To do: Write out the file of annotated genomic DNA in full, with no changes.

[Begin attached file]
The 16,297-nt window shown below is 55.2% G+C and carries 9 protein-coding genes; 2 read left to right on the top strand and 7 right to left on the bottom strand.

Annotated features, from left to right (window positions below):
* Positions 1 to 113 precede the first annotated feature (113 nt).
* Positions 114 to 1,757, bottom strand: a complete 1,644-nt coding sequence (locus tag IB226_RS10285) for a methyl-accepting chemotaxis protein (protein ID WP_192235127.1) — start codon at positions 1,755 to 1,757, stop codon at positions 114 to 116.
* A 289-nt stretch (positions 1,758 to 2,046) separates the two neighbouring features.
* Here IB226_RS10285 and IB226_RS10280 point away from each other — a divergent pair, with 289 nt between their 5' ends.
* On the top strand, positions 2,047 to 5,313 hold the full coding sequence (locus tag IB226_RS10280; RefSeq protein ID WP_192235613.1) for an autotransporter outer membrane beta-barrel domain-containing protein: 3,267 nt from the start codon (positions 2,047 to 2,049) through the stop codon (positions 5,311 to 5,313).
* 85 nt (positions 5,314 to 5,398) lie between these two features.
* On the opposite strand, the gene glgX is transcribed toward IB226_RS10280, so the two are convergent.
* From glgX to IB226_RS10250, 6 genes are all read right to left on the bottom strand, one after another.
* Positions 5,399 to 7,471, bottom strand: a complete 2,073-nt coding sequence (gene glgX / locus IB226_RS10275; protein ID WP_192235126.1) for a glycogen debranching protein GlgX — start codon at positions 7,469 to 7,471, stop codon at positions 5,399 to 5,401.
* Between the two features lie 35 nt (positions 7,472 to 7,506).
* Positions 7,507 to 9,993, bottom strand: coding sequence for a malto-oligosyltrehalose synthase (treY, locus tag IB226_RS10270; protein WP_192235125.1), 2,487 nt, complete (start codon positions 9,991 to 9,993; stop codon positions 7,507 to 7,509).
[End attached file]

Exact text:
The 16,297-nt window shown below is 55.2% G+C and carries 9 protein-coding genes; 2 read left to right on the top strand and 7 right to left on the bottom strand.

Annotated features, from left to right (window positions below):
* Positions 1 to 113 precede the first annotated feature (113 nt).
* Positions 114 to 1,757, bottom strand: a complete 1,644-nt coding sequence (locus tag IB226_RS10285) for a methyl-accepting chemotaxis protein (protein ID WP_192235127.1) — start codon at positions 1,755 to 1,757, stop codon at positions 114 to 116.
* A 289-nt stretch (positions 1,758 to 2,046) separates the two neighbouring features.
* Here IB226_RS10285 and IB226_RS10280 point away from each other — a divergent pair, with 289 nt between their 5' ends.
* On the top strand, positions 2,047 to 5,313 hold the full coding sequence (locus tag IB226_RS10280; RefSeq protein ID WP_192235613.1) for an autotransporter outer membrane beta-barrel domain-containing protein: 3,267 nt from the start codon (positions 2,047 to 2,049) through the stop codon (positions 5,311 to 5,313).
* 85 nt (positions 5,314 to 5,398) lie between these two features.
* On the opposite strand, the gene glgX is transcribed toward IB226_RS10280, so the two are convergent.
* From glgX to IB226_RS10250, 6 genes are all read right to left on the bottom strand, one after another.
* Positions 5,399 to 7,471, bottom strand: a complete 2,073-nt coding sequence (gene glgX / locus IB226_RS10275; protein ID WP_192235126.1) for a glycogen debranching protein GlgX — start codon at positions 7,469 to 7,471, stop codon at positions 5,399 to 5,401.
* Between the two features lie 35 nt (positions 7,472 to 7,506).
* Positions 7,507 to 9,993, bottom strand: coding sequence for a malto-oligosyltrehalose synthase (treY, locus tag IB226_RS10270; protein WP_192235125.1), 2,487 nt, complete (start codon positions 9,991 to 9,993; stop codon positions 7,507 to 7,509).